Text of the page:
The designed heuristic algorithm has been implemented in a 3GPP compliant, high-fidelity, network simulator, Network Simulator 3 (NS3) LTE-EPC Network Simulator (LENA) [11], supporting the full protocol stack. Simulation results carried out in NS3 show the promising performance of our scheme for different M2M applications and with respect to the state-of-the-art approaches.

The rest of the paper is organized as follows. Section 3 positions this work with respect to the related literature. Section 4 presents the system model. Section 5 formulates the problem, the approach and the meaningful models. Section 6 describes our reference scenario. Section 7 shows the most important numerical results obtained by evaluating the proposed model. Section 8 discusses meaningful simulation results obtained using a network simulator. Finally, Section 9 summarizes the main conclusions.

2 Proposed methodology

As discussed in the previous section, the aim of this study is to provide an approach to schedule Long Term Evolution LTE uplink (UL) Machine-to-Machine (M2M) traffic in a densely deployed heterogeneous network. Small cells are foreseen to be deployed over the street lights of a big boulevard for smart city applications. We use a three-step approach to solve the problem: first of all, we describe theoretically and formalize mathematically the scheduling problem; then, we use a MILP model and solver, in combination with a simulation campaign, to validate the mathematical model. Great emphasis is given to the practical feasibility of the proposed approach and of its execution times, which have to be compatible with LTE MAC processing times. Finally, we define an algorithm which follows the model, and we test it on the NS3 LTE model, which is a popular 3GPP standard compliant network simulator, implementing the full protocol stack and offering the opportunity to obtain end-to-end statistics. The proposed scheduler is compared against the state-of-the-art solutions like round-robin and maximum fairness allocations. Different smart city applications are considered for performance evaluation, like the video surveillance and the traffic monitoring. Statistics are analysed in terms of throughput and end-to-end latency. Details on the system design, simulation and scenario are given in the following sections.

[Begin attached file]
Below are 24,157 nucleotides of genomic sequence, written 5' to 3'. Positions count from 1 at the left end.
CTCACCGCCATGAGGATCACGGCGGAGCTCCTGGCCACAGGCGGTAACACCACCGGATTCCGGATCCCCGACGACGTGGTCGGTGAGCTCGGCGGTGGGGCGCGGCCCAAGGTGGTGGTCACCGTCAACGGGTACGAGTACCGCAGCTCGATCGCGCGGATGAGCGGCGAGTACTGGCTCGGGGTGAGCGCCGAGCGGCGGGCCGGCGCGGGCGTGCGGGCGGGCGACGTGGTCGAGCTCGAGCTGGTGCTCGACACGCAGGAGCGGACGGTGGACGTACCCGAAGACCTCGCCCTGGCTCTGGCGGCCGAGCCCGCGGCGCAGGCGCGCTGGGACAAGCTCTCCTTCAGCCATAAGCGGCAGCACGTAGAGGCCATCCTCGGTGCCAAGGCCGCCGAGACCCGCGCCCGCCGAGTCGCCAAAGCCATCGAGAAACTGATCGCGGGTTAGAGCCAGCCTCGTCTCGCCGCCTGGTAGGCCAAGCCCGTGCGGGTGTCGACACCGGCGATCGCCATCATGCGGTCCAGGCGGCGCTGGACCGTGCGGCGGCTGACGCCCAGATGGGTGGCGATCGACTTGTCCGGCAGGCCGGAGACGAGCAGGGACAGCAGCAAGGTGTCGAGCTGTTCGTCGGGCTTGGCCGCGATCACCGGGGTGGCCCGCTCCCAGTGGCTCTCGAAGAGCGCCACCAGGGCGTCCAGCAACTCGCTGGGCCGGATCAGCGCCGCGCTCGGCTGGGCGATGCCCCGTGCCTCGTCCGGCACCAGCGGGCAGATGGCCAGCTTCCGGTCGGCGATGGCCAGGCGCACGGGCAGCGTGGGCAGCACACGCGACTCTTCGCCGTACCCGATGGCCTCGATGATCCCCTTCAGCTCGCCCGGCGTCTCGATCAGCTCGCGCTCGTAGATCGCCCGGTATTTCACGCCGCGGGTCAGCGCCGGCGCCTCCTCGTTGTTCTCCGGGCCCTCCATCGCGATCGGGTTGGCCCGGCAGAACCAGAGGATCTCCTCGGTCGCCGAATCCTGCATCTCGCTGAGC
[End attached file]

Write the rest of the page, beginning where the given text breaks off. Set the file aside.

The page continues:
3 Review

In Table 1, we provide a comparison of recent proposals for scheduling LTE UL, based on the following criteria:
Table 1

Related work comparison

Reference

Scenario

ICI

Model

Allocation metric

QoS metric

Algorithm

Contiguous RBs

Solving time estimation

3GPP compliant sys. level simulator

M2M support

[28]

M/Mu

Y

MIP

Channel-aware

Fairness

H

Y

N

N

N

[29]

M/S

N

N

Channel-aware

QoS class

H

Y

N

N

N

[9]

M/F

Y

Markov chain

Max. throughput

Fairness

H

Y

N

N

N

[30]

M/Mu

Y

N

Multi-cell channel-aware

Fairness

H

N

N

N

N

[31]

M/S

N

N

Channel-aware

Many

H

Y

N

N

N

[13]

M/Mu

N

Search tree

Fairness

Max. profit

O

Y

N

N

N

[32]

M/Mu

N

MIP

Channel-aware

Maximization profit

H

Y

N

Y

N

[33]

M/S/Mu

N

Y

Channel-aware

QoS class

H

N

N

N

N

[34]

M/S

N

Game theory

Max. throughput

Max. throughput

P

N

N

N

N

[35]

S

N

N

Max. throughput

Max. throughput

H

Y

N

N

N

[14]

Mu

N

N

Group-based

Delay

H

NS

N

N

Y

[36]

S

N

N

Channel-aware

Delay

H

N

N

N

Y

[16]

S

N

N

Semi-static

Max. throughput

H

Y

N

Y

Y

[17]

S

N

N

Aware bit-rate

QoS class

H

NS

N

N

Y

[20]

S

N

N

App specific parameters

Quality of video (QoV)

H

NS

N

N

Y

[15]

S

N

N

Channel-aware M2M/H2H

QoS

H

Y

N

Y

Y

[18]

S

N

MIP

Channel-aware M2M/H2H

QoS

H

Y

N

N

Y

[19]

S

N

MIP

Channel-aware M2M/H2H

QoS

H

Y

N

N

Y

M macrocell, F femtocell, S single cell, Mu multi-cell, H heuristic, P polynomial, O optimal, NS not specified

  • Scenario: It indicates whether the proposed algorithm has been applied in traditional LTE macrocell, single, or multi-cell scenarios, or if it has been designed for application in heterogeneous dense networks.

  • ICI: It indicates whether ICI is realistically taken into account. This is important, because ultra-dense deployments can cause many RBs not to be available for allocation.